Politicized hiring for non-political positions at the DOJ has been in the news of late. Monica Goodling has come in for a good deal of official and unofficial criticism, which is appropriate.
But good examples are as useful as examples to avoid, and this episode offers at least one good one. An earlier report, on hiring in the AGs honors program and summer law intern program, recounts that Peter Keisler, who was then the Assistant Attorney General for the Civil Division, objected to such politicization. According to the report, Keisler called Michael Elston, the head of the relevant screening committee:
"Keisler said he told Elston something to the effect of:
`[Y]ou should know that there's a lot of people who believe
that these deselections are either irrational or so irrational
that they are motivated by politics, and that's a problem,
you know. Whatever the truth of it is, when this many
people in a Department are this unhappy about something,
it's going to be an issue.'
Keisler gave as an example an appeal of a deselected candidate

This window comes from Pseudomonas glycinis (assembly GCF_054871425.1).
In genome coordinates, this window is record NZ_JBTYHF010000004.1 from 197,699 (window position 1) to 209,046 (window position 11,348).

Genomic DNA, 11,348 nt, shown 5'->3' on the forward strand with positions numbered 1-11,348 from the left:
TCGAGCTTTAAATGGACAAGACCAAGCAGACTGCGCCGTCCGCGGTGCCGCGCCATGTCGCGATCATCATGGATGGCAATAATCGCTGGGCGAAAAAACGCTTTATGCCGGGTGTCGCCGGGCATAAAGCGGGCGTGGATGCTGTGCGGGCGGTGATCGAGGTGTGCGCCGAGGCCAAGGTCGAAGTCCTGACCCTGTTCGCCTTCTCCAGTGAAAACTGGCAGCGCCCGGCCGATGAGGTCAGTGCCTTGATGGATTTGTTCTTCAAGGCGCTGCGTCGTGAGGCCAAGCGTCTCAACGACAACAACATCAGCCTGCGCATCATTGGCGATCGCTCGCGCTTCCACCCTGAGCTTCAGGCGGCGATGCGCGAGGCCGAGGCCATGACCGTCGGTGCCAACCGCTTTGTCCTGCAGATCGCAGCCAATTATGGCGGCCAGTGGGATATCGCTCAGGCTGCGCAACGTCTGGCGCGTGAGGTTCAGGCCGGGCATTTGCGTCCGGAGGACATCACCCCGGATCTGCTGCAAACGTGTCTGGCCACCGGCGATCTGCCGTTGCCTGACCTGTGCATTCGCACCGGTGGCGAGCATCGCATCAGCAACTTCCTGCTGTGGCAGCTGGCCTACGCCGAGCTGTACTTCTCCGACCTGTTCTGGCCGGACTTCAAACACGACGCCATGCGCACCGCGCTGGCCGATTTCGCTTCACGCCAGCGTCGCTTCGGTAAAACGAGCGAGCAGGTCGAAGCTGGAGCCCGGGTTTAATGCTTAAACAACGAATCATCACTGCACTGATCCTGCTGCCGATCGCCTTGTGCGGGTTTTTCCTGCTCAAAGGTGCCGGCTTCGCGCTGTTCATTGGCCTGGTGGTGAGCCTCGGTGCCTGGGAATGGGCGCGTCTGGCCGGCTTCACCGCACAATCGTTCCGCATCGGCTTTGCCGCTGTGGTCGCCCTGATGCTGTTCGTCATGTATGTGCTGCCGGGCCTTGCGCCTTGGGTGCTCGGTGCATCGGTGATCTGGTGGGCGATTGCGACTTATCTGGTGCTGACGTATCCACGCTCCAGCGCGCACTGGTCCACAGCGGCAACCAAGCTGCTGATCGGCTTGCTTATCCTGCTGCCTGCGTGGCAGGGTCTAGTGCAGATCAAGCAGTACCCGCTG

who had good grades at Harvard Law School, had been a successful
summer intern at the Civil Division, and had worked as a paralegal for
Planned Parenthood. Elston denied the appeal. Keisler told Elston that
`some people had said that the only reason she might have been
deselected is that she had on her resume something like Planned
Parenthood or something that would be associated with the abortion
According to Keisler, Elston said something like, `well that’s not
what’s going on. What we’re doing here is rejecting people because of
academic performance being not up to standards.' Following his
conversation with Keisler, however, Elston allowed this candidate to be
Well done. Some might wish for stronger condemnation, but in the bureaucratic context the message recounted here seems to me clear enough.
I don't know Mr. Keisler, who has returned to private practice now. Before doing so, he was nominated to the Court of Appeals for the D.C. Circuit. Political considerations no doubt foreclose any confirmation proceedings before November, but in my view his conduct in this case shows him perfectly suited for the bench.